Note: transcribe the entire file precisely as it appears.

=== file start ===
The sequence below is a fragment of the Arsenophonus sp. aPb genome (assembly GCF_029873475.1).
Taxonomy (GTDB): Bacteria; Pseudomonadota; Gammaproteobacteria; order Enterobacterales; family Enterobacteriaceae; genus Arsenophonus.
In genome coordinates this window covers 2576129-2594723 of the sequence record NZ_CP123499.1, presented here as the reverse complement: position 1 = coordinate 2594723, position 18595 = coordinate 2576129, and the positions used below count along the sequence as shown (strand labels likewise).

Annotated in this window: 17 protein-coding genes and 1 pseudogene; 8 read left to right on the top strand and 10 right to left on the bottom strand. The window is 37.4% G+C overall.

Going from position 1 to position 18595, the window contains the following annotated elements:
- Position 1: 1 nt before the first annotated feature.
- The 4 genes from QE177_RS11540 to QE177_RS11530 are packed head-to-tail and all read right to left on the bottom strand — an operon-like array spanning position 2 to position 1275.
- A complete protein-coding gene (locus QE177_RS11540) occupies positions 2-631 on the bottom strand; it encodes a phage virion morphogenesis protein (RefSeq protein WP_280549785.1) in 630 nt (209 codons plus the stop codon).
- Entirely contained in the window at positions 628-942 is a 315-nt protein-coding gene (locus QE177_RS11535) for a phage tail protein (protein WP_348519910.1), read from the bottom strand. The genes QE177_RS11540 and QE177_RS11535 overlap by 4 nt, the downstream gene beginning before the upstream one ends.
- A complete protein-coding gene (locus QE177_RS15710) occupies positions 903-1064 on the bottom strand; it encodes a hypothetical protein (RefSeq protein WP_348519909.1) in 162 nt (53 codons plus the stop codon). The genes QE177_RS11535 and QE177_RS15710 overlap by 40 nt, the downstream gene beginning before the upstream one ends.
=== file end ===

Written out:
The sequence below is a fragment of the Arsenophonus sp. aPb genome (assembly GCF_029873475.1).
Taxonomy (GTDB): Bacteria; Pseudomonadota; Gammaproteobacteria; order Enterobacterales; family Enterobacteriaceae; genus Arsenophonus.
In genome coordinates this window covers 2576129-2594723 of the sequence record NZ_CP123499.1, presented here as the reverse complement: position 1 = coordinate 2594723, position 18595 = coordinate 2576129, and the positions used below count along the sequence as shown (strand labels likewise).

Annotated in this window: 17 protein-coding genes and 1 pseudogene; 8 read left to right on the top strand and 10 right to left on the bottom strand. The window is 37.4% G+C overall.

Going from position 1 to position 18595, the window contains the following annotated elements:
- Position 1: 1 nt before the first annotated feature.
- The 4 genes from QE177_RS11540 to QE177_RS11530 are packed head-to-tail and all read right to left on the bottom strand — an operon-like array spanning position 2 to position 1275.
- A complete protein-coding gene (locus QE177_RS11540) occupies positions 2-631 on the bottom strand; it encodes a phage virion morphogenesis protein (RefSeq protein WP_280549785.1) in 630 nt (209 codons plus the stop codon).
- Entirely contained in the window at positions 628-942 is a 315-nt protein-coding gene (locus QE177_RS11535) for a phage tail protein (protein WP_348519910.1), read from the bottom strand. The genes QE177_RS11540 and QE177_RS11535 overlap by 4 nt, the downstream gene beginning before the upstream one ends.
- A complete protein-coding gene (locus QE177_RS15710) occupies positions 903-1064 on the bottom strand; it encodes a hypothetical protein (RefSeq protein WP_348519909.1) in 162 nt (53 codons plus the stop codon). The genes QE177_RS11535 and QE177_RS15710 overlap by 40 nt, the downstream gene beginning before the upstream one ends.